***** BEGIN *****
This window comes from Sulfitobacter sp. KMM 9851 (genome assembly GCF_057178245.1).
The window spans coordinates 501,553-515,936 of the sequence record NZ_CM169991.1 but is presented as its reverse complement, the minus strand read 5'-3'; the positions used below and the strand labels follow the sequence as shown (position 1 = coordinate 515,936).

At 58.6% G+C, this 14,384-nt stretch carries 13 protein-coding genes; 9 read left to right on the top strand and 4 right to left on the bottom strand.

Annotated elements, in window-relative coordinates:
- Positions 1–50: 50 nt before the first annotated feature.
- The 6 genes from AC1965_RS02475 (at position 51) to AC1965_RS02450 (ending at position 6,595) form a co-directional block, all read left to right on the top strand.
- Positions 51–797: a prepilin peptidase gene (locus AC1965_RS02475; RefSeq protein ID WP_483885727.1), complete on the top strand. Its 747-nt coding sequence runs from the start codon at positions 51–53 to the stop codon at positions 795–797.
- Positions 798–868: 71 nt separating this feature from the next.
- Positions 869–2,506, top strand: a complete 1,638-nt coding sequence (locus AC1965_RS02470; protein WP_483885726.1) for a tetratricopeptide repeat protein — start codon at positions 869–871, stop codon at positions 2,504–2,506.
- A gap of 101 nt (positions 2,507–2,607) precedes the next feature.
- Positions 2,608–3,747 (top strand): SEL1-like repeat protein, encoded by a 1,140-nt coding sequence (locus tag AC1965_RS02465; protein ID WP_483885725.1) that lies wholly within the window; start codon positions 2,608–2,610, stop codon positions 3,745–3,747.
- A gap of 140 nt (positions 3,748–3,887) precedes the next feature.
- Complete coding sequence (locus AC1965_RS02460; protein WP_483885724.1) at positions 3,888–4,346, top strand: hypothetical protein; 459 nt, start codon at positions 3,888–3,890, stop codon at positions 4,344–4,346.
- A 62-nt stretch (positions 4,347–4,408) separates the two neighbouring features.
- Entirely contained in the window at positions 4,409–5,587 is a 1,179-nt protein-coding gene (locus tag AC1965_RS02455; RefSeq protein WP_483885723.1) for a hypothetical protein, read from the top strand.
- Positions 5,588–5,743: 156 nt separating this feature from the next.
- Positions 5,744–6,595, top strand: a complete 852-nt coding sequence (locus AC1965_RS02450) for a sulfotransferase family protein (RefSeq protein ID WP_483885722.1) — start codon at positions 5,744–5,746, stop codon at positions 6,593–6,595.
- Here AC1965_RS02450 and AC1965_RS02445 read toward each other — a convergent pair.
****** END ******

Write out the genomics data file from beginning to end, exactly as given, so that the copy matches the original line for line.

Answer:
This window comes from Sulfitobacter sp. KMM 9851 (genome assembly GCF_057178245.1).
The window spans coordinates 501,553-515,936 of the sequence record NZ_CM169991.1 but is presented as its reverse complement, the minus strand read 5'-3'; the positions used below and the strand labels follow the sequence as shown (position 1 = coordinate 515,936).

At 58.6% G+C, this 14,384-nt stretch carries 13 protein-coding genes; 9 read left to right on the top strand and 4 right to left on the bottom strand.

Annotated elements, in window-relative coordinates:
- Positions 1–50: 50 nt before the first annotated feature.
- The 6 genes from AC1965_RS02475 (at position 51) to AC1965_RS02450 (ending at position 6,595) form a co-directional block, all read left to right on the top strand.
- Positions 51–797: a prepilin peptidase gene (locus AC1965_RS02475; RefSeq protein ID WP_483885727.1), complete on the top strand. Its 747-nt coding sequence runs from the start codon at positions 51–53 to the stop codon at positions 795–797.
- Positions 798–868: 71 nt separating this feature from the next.
- Positions 869–2,506, top strand: a complete 1,638-nt coding sequence (locus AC1965_RS02470; protein WP_483885726.1) for a tetratricopeptide repeat protein — start codon at positions 869–871, stop codon at positions 2,504–2,506.
- A gap of 101 nt (positions 2,507–2,607) precedes the next feature.
- Positions 2,608–3,747 (top strand): SEL1-like repeat protein, encoded by a 1,140-nt coding sequence (locus tag AC1965_RS02465; protein ID WP_483885725.1) that lies wholly within the window; start codon positions 2,608–2,610, stop codon positions 3,745–3,747.
- A gap of 140 nt (positions 3,748–3,887) precedes the next feature.
- Complete coding sequence (locus AC1965_RS02460; protein WP_483885724.1) at positions 3,888–4,346, top strand: hypothetical protein; 459 nt, start codon at positions 3,888–3,890, stop codon at positions 4,344–4,346.
- A 62-nt stretch (positions 4,347–4,408) separates the two neighbouring features.
- Entirely contained in the window at positions 4,409–5,587 is a 1,179-nt protein-coding gene (locus tag AC1965_RS02455; RefSeq protein WP_483885723.1) for a hypothetical protein, read from the top strand.
- Positions 5,588–5,743: 156 nt separating this feature from the next.
- Positions 5,744–6,595, top strand: a complete 852-nt coding sequence (locus AC1965_RS02450) for a sulfotransferase family protein (RefSeq protein ID WP_483885722.1) — start codon at positions 5,744–5,746, stop codon at positions 6,593–6,595.
- Here AC1965_RS02450 and AC1965_RS02445 read toward each other — a convergent pair.